Money words that should ex­ist

Central Leader - - OPINION -

‘‘There should be a word for emp­ty­ing your bank ac­count to buy junk,’’ said my friend as we watched our daugh­ters fos­sick­ing in a shop.

Regular read­ers will know I de­spise recre­ational shop­ping, es­pe­cially with chil­dren, and avoid malls like they are P houses.

But there I was in a mall, out­side a shop sell­ing all man­ner of de­sir­able things that no-one could pos­si­bly need.

There was a sin­gle use kitchen tool for strip­ping leaves off rose­mary stems, a bee­hive pot for keep­ing honey in af­ter you have trans­ferred it from the pot in which you bought it and a plas­tic thingy to cook fried eggs in the shape of an owl.

Amass­ing cool but es­sen­tially use­less stuff is one of the most cer­tain ways to keep your­self poor. It de­serves its own word. ‘‘Fi­nan­cial amass­cu­la­tion,’’ I replied.

There’s power in words. A good word or phrase helps shape the world. It can give an idea sub­stance. Coin a pithy phrase and the world lis­tens.

Econ­o­mist Shamubeel Eaqub’s book Gen­er­a­tion Rent is out soon. Crack­ing ti­tle. I don’t even have to tell you it’s about young peo­ple who can’t af­ford to buy houses and prob­a­bly never will.

But for ev­ery word or phrase like gen­er­a­tion rent, shopa­holic, prop­erty porn or debt junkie that per­fectly cap­tures an idea, there must be a dozen other per­sonal fi­nance con­cepts that are just wait­ing to be named.

Here are a few of my own sug­ges­tions, but I’d be re­ally keen to hear those of read­ers.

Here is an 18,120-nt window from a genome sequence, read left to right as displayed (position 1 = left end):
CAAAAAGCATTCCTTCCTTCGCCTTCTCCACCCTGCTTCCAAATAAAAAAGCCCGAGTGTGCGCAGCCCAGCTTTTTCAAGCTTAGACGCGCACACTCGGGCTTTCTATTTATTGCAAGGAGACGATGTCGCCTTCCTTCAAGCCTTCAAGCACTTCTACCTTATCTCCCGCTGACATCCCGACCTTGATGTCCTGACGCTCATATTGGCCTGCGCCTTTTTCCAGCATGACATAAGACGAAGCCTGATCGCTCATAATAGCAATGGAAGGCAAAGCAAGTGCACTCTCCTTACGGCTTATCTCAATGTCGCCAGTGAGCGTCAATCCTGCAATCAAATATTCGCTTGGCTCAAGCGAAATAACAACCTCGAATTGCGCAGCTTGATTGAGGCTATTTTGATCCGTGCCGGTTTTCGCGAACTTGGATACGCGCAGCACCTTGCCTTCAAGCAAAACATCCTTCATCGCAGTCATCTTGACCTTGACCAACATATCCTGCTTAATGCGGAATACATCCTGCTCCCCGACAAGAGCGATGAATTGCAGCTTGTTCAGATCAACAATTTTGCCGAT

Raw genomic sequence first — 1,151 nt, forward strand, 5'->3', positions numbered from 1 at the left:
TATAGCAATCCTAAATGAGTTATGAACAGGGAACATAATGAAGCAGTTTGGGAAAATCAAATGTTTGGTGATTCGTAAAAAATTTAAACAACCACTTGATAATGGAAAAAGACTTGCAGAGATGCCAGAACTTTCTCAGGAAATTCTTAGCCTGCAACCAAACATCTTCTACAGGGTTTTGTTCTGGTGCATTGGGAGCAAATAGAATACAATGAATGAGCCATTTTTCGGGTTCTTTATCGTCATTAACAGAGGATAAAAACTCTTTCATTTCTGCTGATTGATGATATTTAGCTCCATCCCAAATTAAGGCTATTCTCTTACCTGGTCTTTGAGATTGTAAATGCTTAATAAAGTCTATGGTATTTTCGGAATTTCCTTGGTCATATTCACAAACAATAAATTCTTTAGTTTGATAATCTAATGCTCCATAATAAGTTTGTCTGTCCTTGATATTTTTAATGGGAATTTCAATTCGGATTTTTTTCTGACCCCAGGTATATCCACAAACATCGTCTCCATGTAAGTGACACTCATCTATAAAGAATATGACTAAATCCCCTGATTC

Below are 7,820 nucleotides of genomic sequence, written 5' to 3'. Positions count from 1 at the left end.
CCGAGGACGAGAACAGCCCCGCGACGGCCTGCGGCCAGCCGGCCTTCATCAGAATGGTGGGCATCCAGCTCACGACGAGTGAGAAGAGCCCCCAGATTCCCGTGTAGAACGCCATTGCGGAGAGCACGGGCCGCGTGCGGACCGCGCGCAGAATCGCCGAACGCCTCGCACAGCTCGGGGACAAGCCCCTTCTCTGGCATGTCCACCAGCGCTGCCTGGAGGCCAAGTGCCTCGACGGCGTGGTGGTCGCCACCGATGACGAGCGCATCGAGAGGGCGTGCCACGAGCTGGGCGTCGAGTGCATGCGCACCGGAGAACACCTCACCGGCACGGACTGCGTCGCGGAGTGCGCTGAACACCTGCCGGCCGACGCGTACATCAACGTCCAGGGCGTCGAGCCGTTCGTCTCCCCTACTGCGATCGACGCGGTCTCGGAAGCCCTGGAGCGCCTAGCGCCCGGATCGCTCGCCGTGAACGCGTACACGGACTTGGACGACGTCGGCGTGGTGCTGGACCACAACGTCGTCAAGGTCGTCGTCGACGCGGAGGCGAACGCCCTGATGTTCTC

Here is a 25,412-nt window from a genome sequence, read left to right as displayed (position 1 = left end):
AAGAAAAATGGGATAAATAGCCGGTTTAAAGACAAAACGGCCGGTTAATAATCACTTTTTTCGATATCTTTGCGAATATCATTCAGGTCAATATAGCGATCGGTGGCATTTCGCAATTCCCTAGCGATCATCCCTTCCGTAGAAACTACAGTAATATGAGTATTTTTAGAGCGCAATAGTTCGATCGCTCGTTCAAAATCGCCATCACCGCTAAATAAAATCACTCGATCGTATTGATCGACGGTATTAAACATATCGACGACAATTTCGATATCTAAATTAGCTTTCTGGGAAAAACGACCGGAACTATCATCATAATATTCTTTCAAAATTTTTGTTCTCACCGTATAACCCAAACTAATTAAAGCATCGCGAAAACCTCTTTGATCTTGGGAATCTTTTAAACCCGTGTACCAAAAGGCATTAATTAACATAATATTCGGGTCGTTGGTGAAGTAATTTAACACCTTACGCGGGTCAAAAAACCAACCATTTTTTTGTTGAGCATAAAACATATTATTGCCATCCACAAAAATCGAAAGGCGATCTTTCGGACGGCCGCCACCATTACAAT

Im­pov­er­ish-rent: The state fam­i­lies are brought to by rent­ing a house in a good school zone in­stead of buy­ing one in an av­er­age sub­urb.

Welfear: The ter­ror cre­ated by Work and In­come in ben­e­fi­cia­ries. Also the fear of poverty-level benefits de­signed to keep the poorly paid go­ing to work ev­ery day and the mid­dle-classes with their noses to the grind­stone.

Saver’s Re­gret: The re­al­i­sa­tion of what might have been felt by peo­ple who stop their spend­thrift ways and start sav­ing too late in life.

Ki­wiRav­ing: The lu­natic be­lief that sav­ing 3 per cent into Ki­wiSaver is go­ing to give you a com­fort­able re­tire­ment.

Stuffed: An ad­jec­tive de­scrib­ing the qual­ity of your re­tire­ment if you spend your life ac­cu­mu­lat­ing stuff.

C.A.B.I.N: Couldn’t Af­ford (to) Buy It Now. A house that has gone up in price so much the owner could no longer af­ford to buy it on their salary, though I’d be hap­pier with the term if it didn’t in­clude a si­lent ‘‘t’’.

A Spend Itch: The urge to buy some­thing that builds when you haven’t got your wal­let out for sev­eral days. It is to be re­sisted.

Fi­nan­cial Car­tas­tro­phe: Cars drain away your wealth. Fam­i­lies who live near schools, work and can run a sin­gle car have lower run­ning costs and so can af­ford to earn less, or save more.

Poor-farm­ing: Mak­ing money by in­vest­ing in fi­nance com­pa­nies or peer-to-peer lenders mak­ing per­sonal loans, pay­day lenders or cheap, drafty rental prop­er­ties. This week half of all renters were re­vealed as living in draughty, damp houses. Shame on New Zealand’s land­lord poor-farm­ers.

Other words and phrases are needed but no one per­son can be ex­pected to coin them. Per­haps in a life­time coin­ing just one phrase that catches the mo­ment so per­fectly peo­ple adopt it into popular use is all any per­son can hope for.

Bags full of cool stuff but what’s in their sav­ings ac­count?

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